The Kansas City Chiefs lost one game on Sunday night, not a season.
Some folks around the country, and even on this blog, are going to overreact. The sky is not falling, it isn't even overcast. Yet you will hear the idea of the Chiefs having been exposed as a fraud because at one point, they trailed Denver 27-10 in the fourth quarter.
What those people fail to mention is Kansas City having the ball three times in the third quarter, starting drives from its 37, 35 and 19-yard lines. The Chiefs were down 17-10 each time and gained a grand total of nine yards. Some of the credit goes to a Denver defense most of us didn't think was there, but Kansas City killed itself with dumb penalties.
I also thought Alex Smith was bad in this game, even with the dropped balls that cost the Chiefs dearly. Smith took two sacks that were inexcusable, taking Kansas City right out of drives. Smith also missed a couple of reads where receivers were running wide open down the field. Against a high-powered team, you can not miss those opportunities.
Still, I walked away very encouraged about the future.
The Chiefs played a very flawed, sloppy game and still had their chances to win in the toughest venue outside of Arrowhead Stadium in the NFL. Kansas City limited Peyton Manning, despite getting no pressure. At home, I expect Tamba Hali and Justin Houston to flip that script to an extent.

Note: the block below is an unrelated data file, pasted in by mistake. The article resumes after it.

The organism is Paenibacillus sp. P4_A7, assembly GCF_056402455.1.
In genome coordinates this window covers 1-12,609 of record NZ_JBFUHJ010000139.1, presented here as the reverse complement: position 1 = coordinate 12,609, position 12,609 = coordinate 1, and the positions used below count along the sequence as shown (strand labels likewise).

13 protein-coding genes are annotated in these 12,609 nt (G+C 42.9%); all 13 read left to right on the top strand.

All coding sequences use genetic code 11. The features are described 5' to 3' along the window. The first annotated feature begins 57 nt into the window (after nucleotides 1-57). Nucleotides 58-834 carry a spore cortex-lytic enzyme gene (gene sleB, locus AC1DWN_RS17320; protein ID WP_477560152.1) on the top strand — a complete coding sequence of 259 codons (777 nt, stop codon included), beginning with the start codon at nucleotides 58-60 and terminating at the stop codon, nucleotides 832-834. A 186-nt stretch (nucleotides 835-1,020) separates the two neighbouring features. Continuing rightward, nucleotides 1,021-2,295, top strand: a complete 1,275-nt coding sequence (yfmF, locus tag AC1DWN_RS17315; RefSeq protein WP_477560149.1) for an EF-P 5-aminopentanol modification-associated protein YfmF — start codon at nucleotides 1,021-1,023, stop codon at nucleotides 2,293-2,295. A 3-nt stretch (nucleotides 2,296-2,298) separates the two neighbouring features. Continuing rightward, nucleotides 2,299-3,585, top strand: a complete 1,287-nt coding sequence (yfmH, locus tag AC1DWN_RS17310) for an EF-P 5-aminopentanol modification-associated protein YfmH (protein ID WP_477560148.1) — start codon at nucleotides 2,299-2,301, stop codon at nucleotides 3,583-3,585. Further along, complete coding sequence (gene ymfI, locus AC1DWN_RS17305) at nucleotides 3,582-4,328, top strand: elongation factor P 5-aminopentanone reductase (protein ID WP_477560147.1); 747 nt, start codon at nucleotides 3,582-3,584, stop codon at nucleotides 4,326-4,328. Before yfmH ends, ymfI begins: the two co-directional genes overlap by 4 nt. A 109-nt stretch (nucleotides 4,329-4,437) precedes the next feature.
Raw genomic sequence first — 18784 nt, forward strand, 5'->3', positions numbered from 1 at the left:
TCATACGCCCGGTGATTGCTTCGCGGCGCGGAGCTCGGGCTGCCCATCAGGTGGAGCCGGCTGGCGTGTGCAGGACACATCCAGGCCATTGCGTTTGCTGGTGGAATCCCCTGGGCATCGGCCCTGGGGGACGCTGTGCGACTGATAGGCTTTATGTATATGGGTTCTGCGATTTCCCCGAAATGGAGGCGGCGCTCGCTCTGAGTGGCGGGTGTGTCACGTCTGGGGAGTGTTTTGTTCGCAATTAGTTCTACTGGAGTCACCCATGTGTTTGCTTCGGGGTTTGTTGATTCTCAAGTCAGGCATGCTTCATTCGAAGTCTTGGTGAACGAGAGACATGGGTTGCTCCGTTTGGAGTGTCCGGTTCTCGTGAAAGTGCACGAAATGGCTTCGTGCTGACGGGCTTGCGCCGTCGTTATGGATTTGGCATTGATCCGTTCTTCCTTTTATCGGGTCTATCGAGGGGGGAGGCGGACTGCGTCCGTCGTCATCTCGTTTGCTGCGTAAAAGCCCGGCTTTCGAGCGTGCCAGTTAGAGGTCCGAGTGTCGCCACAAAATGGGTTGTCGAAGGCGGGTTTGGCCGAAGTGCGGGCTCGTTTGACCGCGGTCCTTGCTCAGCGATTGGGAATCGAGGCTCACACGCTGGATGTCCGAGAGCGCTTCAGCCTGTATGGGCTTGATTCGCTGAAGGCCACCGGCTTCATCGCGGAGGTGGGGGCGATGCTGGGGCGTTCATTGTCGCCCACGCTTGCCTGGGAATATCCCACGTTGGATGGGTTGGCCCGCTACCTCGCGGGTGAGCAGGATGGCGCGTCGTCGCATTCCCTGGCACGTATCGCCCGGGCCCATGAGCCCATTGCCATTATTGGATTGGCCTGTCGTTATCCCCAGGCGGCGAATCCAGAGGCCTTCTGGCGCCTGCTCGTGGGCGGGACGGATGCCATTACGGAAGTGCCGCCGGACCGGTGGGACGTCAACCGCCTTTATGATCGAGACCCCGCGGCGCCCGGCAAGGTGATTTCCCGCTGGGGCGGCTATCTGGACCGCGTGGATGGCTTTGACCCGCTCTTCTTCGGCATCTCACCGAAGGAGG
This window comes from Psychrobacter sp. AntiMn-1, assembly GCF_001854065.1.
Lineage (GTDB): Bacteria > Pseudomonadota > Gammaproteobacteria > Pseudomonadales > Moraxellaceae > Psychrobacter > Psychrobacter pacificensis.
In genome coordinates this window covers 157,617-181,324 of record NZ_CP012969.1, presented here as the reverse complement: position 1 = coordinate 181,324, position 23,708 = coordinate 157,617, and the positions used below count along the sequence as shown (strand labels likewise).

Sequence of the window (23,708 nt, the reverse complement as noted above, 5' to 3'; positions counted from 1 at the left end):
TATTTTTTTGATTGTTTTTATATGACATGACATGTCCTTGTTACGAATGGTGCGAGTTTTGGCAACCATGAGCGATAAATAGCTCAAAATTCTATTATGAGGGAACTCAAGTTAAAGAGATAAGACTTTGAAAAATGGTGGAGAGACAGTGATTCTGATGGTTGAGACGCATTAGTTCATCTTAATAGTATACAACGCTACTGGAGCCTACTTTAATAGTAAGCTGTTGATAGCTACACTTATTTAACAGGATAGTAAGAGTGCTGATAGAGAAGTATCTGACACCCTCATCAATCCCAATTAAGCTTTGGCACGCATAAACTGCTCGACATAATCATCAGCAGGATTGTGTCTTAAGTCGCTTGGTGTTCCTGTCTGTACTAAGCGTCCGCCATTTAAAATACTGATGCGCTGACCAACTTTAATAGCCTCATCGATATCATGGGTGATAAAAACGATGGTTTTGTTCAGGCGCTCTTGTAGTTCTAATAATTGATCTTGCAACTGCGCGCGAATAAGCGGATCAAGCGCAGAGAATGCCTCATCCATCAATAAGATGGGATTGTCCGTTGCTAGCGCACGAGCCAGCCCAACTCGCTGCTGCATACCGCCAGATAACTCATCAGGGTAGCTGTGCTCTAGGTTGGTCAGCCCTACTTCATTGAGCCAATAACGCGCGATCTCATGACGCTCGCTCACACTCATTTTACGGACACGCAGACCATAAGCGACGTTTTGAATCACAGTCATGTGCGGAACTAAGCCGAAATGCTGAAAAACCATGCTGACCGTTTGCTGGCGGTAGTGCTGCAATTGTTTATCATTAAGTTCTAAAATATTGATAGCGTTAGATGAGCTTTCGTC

Marcus Cooper was also getting torched in the first half. It was a rookie being picked on and picked apart by Manning. Then, Cooper stepped up in the second half and played very well. His confidence should be high headed into the rematch.
The Chiefs also held up on the money down. Denver only converted 6 of 16 third downs, showing that Kansas City can step up and make a play in coverage against the best offense in perhaps NFL history. This was not a mismatch.
I'll admit, I went into this game with one eye closed. I was worried the Chiefs would get blown out having to play on the road in such a massive moment. After all, both teams have played a weak schedule, but Denver is so good offensively I didn't know if this would turn into the latest gut-punch for us Chiefs fans.
Now, I head into the rest of this season more pumped than I was before the Broncos game. Kansas City can compete with, and beat, Denver. Knowing that, the Chiefs can certainly beat anybody else in the league.
These next two games are huge. Kansas City had to win both if it wants home-field advantage throughout the AFC playoffs. If the road to the Super Bowl goes through Arrowhead Stadium, I love our chances.
The calendar is turning to December, usually a time when football season in Kansas City is winding down. For once, it is starting to really heat up.